Letter to the Editor: Bergdahl's shame will haunt him for life


Friday, January 5, 2018

For Bowe Bergdahl, ex-member of the U.S. Army, the loneliness is just beginning.

Bergdahl is a man without a country. His saga is well known. He’s a pariah, having been dishonorably discharged from the service.

That’s as low as it gets.

Just consider the Texas gunman who shot up a church recently in the news, killing 26 innocent people. He was discharged for bad conduct from the Air Force.

A dishonorable discharge is even worse than a bad conduct discharge. Presidential assassin Lee Harvey Oswald was dishonorably discharged from the Marines.

In the present era, the Armed Forces hand out five times as many “DDs” (dishonorable discharges) as were given out during World War II. So many discharges for dishonorable conduct! What ... are soldiers five times worse today?

Not likely.

The DD and BCD (bad conduct discharge) are a means for the services to rid themselves of problem individuals. The Texas gunman had a history of violent behavior probably justifying his own BCD.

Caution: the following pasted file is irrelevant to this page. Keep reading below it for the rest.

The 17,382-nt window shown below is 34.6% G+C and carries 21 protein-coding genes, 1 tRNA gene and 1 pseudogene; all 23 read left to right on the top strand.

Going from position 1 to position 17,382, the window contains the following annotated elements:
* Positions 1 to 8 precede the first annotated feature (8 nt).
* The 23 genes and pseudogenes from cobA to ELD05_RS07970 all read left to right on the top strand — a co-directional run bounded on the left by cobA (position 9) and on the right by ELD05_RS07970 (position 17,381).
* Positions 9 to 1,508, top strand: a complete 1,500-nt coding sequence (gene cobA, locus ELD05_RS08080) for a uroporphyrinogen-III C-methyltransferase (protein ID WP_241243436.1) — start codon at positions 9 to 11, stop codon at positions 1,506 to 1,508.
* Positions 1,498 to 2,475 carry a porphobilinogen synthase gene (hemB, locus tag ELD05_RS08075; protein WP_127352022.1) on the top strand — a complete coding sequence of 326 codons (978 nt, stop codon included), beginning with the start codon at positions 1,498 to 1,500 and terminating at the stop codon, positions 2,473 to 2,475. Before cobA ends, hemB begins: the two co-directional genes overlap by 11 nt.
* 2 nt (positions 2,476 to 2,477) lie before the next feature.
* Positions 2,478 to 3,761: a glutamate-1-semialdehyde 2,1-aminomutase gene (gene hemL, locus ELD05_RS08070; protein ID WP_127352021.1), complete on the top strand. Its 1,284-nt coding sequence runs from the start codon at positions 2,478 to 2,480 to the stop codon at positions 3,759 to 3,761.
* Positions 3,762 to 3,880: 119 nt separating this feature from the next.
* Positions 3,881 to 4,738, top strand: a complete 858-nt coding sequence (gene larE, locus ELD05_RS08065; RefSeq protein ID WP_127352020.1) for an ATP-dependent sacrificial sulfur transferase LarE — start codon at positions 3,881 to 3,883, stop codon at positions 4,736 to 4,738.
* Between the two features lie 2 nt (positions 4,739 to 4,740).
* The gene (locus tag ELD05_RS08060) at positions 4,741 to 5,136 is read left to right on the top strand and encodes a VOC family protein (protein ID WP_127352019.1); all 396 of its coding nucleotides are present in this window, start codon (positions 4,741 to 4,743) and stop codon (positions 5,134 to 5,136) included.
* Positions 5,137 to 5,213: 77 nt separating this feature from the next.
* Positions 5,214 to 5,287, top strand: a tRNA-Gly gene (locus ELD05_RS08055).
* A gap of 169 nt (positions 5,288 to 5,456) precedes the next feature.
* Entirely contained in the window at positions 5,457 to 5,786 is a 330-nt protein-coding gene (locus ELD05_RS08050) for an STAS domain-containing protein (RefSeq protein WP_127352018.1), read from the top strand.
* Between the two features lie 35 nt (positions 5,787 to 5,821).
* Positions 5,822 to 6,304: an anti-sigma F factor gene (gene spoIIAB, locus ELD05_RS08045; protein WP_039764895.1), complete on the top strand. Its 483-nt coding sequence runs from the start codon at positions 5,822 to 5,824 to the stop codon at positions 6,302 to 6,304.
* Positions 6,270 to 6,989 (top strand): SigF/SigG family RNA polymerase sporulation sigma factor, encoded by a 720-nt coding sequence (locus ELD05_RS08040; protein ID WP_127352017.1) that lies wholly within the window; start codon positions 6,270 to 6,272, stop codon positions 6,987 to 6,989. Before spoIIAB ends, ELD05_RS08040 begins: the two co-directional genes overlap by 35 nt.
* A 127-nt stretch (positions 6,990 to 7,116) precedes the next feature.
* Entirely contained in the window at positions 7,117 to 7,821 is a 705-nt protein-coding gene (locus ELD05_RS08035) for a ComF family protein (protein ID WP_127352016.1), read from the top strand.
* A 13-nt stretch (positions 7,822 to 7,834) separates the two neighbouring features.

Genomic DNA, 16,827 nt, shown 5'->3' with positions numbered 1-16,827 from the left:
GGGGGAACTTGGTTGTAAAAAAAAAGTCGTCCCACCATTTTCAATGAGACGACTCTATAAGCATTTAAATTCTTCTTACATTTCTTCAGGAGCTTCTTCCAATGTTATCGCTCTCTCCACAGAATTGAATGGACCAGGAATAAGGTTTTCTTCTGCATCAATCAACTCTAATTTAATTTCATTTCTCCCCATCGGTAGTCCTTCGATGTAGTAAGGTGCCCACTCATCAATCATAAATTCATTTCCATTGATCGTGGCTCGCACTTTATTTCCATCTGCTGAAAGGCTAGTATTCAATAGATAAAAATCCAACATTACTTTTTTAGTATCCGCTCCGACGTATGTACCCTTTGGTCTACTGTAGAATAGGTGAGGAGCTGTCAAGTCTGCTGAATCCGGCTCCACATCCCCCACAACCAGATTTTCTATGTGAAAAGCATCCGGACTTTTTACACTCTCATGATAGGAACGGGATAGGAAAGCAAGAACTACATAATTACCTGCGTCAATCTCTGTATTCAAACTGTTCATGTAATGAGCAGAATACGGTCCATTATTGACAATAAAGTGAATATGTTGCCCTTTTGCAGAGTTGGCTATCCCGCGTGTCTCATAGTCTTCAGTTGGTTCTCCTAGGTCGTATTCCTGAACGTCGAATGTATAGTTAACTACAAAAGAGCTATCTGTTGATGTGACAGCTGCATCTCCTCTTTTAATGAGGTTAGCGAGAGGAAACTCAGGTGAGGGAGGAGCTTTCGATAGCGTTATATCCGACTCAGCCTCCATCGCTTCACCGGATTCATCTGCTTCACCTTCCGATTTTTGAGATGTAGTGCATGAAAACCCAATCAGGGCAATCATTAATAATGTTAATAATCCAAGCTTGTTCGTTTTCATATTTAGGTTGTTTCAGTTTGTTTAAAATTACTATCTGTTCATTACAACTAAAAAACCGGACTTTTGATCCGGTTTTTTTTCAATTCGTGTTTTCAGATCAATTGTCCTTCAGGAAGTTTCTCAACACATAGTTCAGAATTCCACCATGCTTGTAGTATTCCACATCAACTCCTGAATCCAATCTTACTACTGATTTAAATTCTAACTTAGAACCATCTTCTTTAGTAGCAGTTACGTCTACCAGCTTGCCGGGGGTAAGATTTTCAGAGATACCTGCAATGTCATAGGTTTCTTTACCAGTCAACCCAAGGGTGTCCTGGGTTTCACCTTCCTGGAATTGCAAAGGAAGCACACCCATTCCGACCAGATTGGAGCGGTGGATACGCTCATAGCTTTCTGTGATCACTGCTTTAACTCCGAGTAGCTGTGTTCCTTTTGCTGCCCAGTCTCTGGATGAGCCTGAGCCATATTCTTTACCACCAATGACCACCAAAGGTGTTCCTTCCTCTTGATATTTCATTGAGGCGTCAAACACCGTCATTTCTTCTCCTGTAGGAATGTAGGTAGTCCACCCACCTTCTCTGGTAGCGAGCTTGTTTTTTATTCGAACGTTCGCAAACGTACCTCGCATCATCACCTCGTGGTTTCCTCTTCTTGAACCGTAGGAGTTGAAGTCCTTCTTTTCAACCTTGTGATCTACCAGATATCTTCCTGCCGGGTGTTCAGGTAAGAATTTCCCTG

The Air Force had a responsibility, though, to notify the FBI of the service member’s discharge. That could have prevented the massacre in Texas and saved many lives. But the service failed to follow through, or it probably figured that he’s no longer “our problem.” That sort of narrow thinking does a real disservice. It’s inexcusable. Bowe Bergdahl spent five years living in a cage when he was being held prisoner.

That was lonely, for sure. Now, he faces a different sort of loneliness.

In the famous novel, “The Scarlet Letter” by Nathaniel Hawthorne, the main character Hester Prynne is branded with the letter “A” for her adulterous ways. Effectively, she had been marked an outcast from society. 

She was ostracized from her community. Lonely, lonely, lonely.

Although Bergdahl won’t have to wear any symbol of his military discharge, a quick internet search would reveal his ignominy and shame.

The name Bowe Bergdahl is rather well known. Everybody knows his story by now. If the former soldier had stayed in his native Idaho and worked in a regular job, no one would have heard of Bowe Bergdahl.


Rocky Mount